Ralph Fiennes interview: Logging Google searches like ‘getting inside people’s brains’

The Guardian's Alan Rusbridger interviews Ralph Fiennes

The Guardian’s Alan Rusbridger interviews Ralph Fiennes

Actor and director Ralph Fiennes has described as “profoundly frightening” the idea that internet companies such as Google and Facebook hold data on their users that can be used by governments.

Talking at Cannes Lions directly after a session featuring the COO of Facebook, Sheryl Sandberg, the Oscar-winning star of Schindler’s List and The English Patient, said: “The idea that every photo you take and every email you send is logged is profoundly frightening – it is Big Brother.”

Fiennes was interviewed on stage by Alan Rusbridger, the editor-in-chief of The Guardian, the newspaper that broke the story about NSA whistleblower Edward Snowden.

“What’s my private sense of myself and does that matter?” wondered Fiennes. “Maybe it’s ok for my every email, text message or love letter to be logged. But every instinct in me finds it horrifying.”

Fiennes said he believes there is a human need in people for their own “sense of seclusion that is withheld from others. People need that choice,” he said.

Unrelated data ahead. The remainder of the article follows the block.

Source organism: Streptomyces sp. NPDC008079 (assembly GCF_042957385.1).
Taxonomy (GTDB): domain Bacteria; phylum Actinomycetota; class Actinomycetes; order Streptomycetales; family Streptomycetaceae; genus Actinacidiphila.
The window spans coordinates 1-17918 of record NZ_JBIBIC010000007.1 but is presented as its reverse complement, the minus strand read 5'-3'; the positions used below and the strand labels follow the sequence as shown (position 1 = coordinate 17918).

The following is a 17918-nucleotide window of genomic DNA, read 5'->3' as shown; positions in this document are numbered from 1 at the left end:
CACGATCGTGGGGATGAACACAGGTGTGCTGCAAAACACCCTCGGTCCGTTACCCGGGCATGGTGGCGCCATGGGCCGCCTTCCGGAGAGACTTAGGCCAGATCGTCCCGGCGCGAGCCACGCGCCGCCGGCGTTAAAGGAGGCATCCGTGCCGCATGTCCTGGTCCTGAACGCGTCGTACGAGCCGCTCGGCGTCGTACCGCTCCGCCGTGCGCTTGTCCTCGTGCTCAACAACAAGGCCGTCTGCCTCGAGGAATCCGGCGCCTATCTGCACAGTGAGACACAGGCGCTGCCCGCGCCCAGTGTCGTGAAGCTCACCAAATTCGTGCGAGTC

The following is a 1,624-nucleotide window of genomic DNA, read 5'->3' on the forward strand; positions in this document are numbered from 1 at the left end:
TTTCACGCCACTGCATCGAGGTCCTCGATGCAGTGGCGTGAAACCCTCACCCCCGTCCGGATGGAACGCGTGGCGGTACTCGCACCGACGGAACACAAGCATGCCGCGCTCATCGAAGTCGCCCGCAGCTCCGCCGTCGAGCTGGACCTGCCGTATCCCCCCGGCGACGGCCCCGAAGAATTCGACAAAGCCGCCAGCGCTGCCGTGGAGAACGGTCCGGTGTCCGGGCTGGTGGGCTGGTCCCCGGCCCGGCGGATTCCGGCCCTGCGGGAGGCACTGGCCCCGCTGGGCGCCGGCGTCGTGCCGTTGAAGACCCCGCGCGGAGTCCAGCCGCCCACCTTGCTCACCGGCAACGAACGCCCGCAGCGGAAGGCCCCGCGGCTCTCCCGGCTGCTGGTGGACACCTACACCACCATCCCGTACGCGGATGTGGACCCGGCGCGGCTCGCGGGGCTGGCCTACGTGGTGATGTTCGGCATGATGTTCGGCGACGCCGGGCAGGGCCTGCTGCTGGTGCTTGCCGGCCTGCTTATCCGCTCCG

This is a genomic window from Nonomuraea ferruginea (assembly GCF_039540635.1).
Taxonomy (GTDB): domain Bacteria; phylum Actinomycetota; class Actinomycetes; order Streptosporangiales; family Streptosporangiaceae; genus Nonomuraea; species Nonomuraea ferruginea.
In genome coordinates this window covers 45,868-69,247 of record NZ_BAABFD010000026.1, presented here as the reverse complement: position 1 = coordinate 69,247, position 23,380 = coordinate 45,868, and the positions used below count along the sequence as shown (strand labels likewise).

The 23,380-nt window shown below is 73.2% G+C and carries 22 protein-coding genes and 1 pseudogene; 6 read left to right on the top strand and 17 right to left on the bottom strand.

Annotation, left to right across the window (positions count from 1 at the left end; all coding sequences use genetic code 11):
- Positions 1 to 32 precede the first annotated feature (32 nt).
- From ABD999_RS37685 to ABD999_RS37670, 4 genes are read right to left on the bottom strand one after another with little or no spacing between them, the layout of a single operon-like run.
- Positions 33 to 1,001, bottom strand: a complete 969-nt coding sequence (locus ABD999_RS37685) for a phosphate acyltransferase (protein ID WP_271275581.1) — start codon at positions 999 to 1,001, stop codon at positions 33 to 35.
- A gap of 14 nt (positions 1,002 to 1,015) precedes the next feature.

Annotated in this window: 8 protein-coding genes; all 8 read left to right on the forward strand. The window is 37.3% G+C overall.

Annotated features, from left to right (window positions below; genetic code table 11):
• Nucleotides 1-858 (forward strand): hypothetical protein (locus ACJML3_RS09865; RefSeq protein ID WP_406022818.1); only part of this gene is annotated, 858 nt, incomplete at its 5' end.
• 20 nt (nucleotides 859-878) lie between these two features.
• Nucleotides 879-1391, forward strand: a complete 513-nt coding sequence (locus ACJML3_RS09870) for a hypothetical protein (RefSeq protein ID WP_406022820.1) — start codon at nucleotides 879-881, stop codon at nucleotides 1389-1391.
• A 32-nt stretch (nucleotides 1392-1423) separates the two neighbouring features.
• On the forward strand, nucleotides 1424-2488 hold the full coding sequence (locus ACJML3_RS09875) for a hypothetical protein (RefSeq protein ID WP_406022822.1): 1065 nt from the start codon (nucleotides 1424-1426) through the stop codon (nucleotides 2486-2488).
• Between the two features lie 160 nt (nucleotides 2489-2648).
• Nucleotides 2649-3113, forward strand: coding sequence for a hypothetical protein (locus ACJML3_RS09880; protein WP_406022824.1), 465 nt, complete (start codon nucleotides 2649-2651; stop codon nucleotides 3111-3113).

People derive “spiritual succour” from keeping information private, he said.

Building on Fienne’s thinking on data privacy, Rusbridger suggested that logging Google searches is a step closer to knowing what goes on inside people’s heads.

“The Google search engine is an extension of our brain,” he suggested, since what people look for on the internet reflects their human motivations.

“The moment you create an interception point for a Google search, you’re pretty close to getting inside the brain,” he said.

The discussion came directly after a session with Facebook’s COO Sheryl Sandberg, who revealed that the social network’s top priority was “accessing more people” to reach the entire world.

“I’m old enough to remember the time before you had to use a real identity online. But now with Facebook and social media, there’s a focus knowing people’s real identity online,” she said.

This has a “positive impact” on the world, Sandberg said.

She referred to images posted on Facebook of children living on a remote island in the Philippines who had to swim to get to school. After the images were posted, a campaign launched to raise the funds to buy the village a boat.

“We let millions of people die because we don’t know who they are. If we knew who they were, would we let bad things happen to them?” she said.

Facebook is currently used by 1.3 billion people globally, and the company’s founder Mark Zuckerberg is working on a campaign to give the world’s poorest people access to the internet through the project.


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